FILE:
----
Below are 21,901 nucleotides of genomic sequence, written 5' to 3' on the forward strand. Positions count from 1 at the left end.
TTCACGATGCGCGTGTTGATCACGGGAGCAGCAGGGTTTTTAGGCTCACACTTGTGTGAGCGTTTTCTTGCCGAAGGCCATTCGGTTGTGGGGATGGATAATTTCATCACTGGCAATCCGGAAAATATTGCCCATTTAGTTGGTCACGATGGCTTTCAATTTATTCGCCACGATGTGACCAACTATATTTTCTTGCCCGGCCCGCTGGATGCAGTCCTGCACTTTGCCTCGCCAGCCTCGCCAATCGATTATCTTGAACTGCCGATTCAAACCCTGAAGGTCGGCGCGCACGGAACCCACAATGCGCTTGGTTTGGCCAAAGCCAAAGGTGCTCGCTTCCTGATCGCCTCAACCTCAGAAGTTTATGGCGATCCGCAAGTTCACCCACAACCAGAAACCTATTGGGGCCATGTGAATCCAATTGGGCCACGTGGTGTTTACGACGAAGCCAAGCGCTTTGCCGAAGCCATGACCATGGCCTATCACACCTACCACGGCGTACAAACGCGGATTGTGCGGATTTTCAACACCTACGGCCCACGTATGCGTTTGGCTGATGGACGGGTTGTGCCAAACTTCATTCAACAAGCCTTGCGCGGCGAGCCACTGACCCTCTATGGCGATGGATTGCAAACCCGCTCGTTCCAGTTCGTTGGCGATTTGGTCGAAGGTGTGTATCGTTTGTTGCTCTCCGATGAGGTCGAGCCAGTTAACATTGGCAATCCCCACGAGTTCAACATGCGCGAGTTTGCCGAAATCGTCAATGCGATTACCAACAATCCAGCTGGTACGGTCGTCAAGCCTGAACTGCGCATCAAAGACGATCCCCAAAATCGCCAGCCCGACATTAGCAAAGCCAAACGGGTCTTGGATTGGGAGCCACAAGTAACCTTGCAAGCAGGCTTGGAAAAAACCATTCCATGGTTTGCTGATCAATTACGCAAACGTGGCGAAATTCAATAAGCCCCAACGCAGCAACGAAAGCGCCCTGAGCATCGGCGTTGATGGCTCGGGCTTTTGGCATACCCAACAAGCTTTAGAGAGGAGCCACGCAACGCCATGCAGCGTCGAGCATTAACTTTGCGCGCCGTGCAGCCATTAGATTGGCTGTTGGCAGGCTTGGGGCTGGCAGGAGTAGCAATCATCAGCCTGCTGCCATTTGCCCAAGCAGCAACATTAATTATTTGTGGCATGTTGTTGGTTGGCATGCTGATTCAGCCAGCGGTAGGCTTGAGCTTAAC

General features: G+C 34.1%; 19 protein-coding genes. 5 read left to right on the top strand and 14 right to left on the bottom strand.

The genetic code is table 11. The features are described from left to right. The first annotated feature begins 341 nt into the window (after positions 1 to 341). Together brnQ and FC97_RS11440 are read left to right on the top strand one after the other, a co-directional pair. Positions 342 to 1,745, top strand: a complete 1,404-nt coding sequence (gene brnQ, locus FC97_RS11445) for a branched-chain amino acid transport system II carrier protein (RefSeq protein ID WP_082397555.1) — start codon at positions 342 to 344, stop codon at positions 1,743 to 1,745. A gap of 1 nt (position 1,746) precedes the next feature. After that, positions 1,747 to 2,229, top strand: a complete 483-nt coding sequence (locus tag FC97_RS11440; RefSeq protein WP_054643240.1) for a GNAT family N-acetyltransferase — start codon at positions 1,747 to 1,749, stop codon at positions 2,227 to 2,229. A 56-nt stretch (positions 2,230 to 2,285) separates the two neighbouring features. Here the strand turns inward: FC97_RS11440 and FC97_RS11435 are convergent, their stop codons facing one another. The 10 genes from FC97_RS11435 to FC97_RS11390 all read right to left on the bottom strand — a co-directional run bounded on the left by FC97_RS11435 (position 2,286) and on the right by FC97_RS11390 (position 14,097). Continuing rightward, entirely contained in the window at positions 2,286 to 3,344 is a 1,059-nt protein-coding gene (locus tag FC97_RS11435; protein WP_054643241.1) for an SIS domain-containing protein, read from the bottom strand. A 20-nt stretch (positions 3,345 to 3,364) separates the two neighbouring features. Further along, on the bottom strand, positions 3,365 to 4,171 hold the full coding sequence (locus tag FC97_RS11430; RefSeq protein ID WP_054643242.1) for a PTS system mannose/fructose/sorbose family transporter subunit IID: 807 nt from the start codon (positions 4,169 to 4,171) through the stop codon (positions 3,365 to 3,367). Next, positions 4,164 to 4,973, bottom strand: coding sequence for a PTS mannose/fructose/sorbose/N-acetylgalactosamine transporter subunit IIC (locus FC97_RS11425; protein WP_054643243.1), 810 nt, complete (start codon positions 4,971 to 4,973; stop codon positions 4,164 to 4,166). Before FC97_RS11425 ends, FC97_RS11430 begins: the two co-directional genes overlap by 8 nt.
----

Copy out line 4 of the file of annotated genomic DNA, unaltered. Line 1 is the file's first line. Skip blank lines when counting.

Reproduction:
The genetic code is table 11. The features are described from left to right. The first annotated feature begins 341 nt into the window (after positions 1 to 341). Together brnQ and FC97_RS11440 are read left to right on the top strand one after the other, a co-directional pair. Positions 342 to 1,745, top strand: a complete 1,404-nt coding sequence (gene brnQ, locus FC97_RS11445) for a branched-chain amino acid transport system II carrier protein (RefSeq protein ID WP_082397555.1) — start codon at positions 342 to 344, stop codon at positions 1,743 to 1,745. A gap of 1 nt (position 1,746) precedes the next feature. After that, positions 1,747 to 2,229, top strand: a complete 483-nt coding sequence (locus tag FC97_RS11440; RefSeq protein WP_054643240.1) for a GNAT family N-acetyltransferase — start codon at positions 1,747 to 1,749, stop codon at positions 2,227 to 2,229. A 56-nt stretch (positions 2,230 to 2,285) separates the two neighbouring features. Here the strand turns inward: FC97_RS11440 and FC97_RS11435 are convergent, their stop codons facing one another. The 10 genes from FC97_RS11435 to FC97_RS11390 all read right to left on the bottom strand — a co-directional run bounded on the left by FC97_RS11435 (position 2,286) and on the right by FC97_RS11390 (position 14,097). Continuing rightward, entirely contained in the window at positions 2,286 to 3,344 is a 1,059-nt protein-coding gene (locus tag FC97_RS11435; protein WP_054643241.1) for an SIS domain-containing protein, read from the bottom strand. A 20-nt stretch (positions 3,345 to 3,364) separates the two neighbouring features. Further along, on the bottom strand, positions 3,365 to 4,171 hold the full coding sequence (locus tag FC97_RS11430; RefSeq protein ID WP_054643242.1) for a PTS system mannose/fructose/sorbose family transporter subunit IID: 807 nt from the start codon (positions 4,169 to 4,171) through the stop codon (positions 3,365 to 3,367). Next, positions 4,164 to 4,973, bottom strand: coding sequence for a PTS mannose/fructose/sorbose/N-acetylgalactosamine transporter subunit IIC (locus FC97_RS11425; protein WP_054643243.1), 810 nt, complete (start codon positions 4,971 to 4,973; stop codon positions 4,164 to 4,166). Before FC97_RS11425 ends, FC97_RS11430 begins: the two co-directional genes overlap by 8 nt.